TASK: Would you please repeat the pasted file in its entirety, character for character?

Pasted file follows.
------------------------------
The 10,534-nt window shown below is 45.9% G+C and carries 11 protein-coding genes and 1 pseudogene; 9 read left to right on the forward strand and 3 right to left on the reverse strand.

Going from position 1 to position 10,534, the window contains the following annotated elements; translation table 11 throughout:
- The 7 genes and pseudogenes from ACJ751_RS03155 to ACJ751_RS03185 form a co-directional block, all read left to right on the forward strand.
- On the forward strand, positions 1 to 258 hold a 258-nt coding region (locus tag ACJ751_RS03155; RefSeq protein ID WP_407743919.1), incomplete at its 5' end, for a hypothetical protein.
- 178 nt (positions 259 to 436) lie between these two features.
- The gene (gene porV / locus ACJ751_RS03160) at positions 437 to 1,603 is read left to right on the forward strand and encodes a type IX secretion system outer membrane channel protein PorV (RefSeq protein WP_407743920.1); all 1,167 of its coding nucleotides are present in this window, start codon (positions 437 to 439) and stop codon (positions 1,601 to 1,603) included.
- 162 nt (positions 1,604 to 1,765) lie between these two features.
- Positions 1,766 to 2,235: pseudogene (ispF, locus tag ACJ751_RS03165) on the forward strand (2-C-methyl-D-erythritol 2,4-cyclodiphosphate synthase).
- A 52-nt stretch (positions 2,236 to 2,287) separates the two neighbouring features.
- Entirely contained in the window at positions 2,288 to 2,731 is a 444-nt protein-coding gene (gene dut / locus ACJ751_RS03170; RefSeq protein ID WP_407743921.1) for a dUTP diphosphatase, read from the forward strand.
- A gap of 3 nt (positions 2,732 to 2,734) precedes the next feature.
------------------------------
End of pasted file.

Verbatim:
The 10,534-nt window shown below is 45.9% G+C and carries 11 protein-coding genes and 1 pseudogene; 9 read left to right on the forward strand and 3 right to left on the reverse strand.

Going from position 1 to position 10,534, the window contains the following annotated elements; translation table 11 throughout:
- The 7 genes and pseudogenes from ACJ751_RS03155 to ACJ751_RS03185 form a co-directional block, all read left to right on the forward strand.
- On the forward strand, positions 1 to 258 hold a 258-nt coding region (locus tag ACJ751_RS03155; RefSeq protein ID WP_407743919.1), incomplete at its 5' end, for a hypothetical protein.
- 178 nt (positions 259 to 436) lie between these two features.
- The gene (gene porV / locus ACJ751_RS03160) at positions 437 to 1,603 is read left to right on the forward strand and encodes a type IX secretion system outer membrane channel protein PorV (RefSeq protein WP_407743920.1); all 1,167 of its coding nucleotides are present in this window, start codon (positions 437 to 439) and stop codon (positions 1,601 to 1,603) included.
- 162 nt (positions 1,604 to 1,765) lie between these two features.
- Positions 1,766 to 2,235: pseudogene (ispF, locus tag ACJ751_RS03165) on the forward strand (2-C-methyl-D-erythritol 2,4-cyclodiphosphate synthase).
- A 52-nt stretch (positions 2,236 to 2,287) separates the two neighbouring features.
- Entirely contained in the window at positions 2,288 to 2,731 is a 444-nt protein-coding gene (gene dut / locus ACJ751_RS03170; RefSeq protein ID WP_407743921.1) for a dUTP diphosphatase, read from the forward strand.
- A gap of 3 nt (positions 2,732 to 2,734) precedes the next feature.